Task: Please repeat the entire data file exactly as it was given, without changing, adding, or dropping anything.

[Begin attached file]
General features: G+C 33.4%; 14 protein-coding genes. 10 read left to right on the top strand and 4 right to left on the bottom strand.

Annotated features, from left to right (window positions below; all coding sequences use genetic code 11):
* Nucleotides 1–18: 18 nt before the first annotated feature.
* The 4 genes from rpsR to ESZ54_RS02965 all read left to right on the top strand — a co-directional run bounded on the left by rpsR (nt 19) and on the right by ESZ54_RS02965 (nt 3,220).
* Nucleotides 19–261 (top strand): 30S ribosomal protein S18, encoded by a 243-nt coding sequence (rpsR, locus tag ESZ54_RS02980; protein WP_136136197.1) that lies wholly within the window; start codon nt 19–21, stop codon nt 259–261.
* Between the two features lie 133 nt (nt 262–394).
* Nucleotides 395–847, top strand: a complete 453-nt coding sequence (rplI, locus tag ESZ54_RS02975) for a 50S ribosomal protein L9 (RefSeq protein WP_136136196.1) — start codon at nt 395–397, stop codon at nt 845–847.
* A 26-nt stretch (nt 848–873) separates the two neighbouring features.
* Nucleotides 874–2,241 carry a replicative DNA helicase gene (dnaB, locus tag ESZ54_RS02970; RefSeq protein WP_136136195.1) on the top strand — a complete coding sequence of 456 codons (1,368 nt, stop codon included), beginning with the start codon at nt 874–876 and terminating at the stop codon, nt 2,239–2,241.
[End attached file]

General features: G+C 33.4%; 14 protein-coding genes. 10 read left to right on the top strand and 4 right to left on the bottom strand.

Annotated features, from left to right (window positions below; all coding sequences use genetic code 11):
* Nucleotides 1–18: 18 nt before the first annotated feature.
* The 4 genes from rpsR to ESZ54_RS02965 all read left to right on the top strand — a co-directional run bounded on the left by rpsR (nt 19) and on the right by ESZ54_RS02965 (nt 3,220).
* Nucleotides 19–261 (top strand): 30S ribosomal protein S18, encoded by a 243-nt coding sequence (rpsR, locus tag ESZ54_RS02980; protein WP_136136197.1) that lies wholly within the window; start codon nt 19–21, stop codon nt 259–261.
* Between the two features lie 133 nt (nt 262–394).
* Nucleotides 395–847, top strand: a complete 453-nt coding sequence (rplI, locus tag ESZ54_RS02975) for a 50S ribosomal protein L9 (RefSeq protein WP_136136196.1) — start codon at nt 395–397, stop codon at nt 845–847.
* A 26-nt stretch (nt 848–873) separates the two neighbouring features.
* Nucleotides 874–2,241 carry a replicative DNA helicase gene (dnaB, locus tag ESZ54_RS02970; RefSeq protein WP_136136195.1) on the top strand — a complete coding sequence of 456 codons (1,368 nt, stop codon included), beginning with the start codon at nt 874–876 and terminating at the stop codon, nt 2,239–2,241.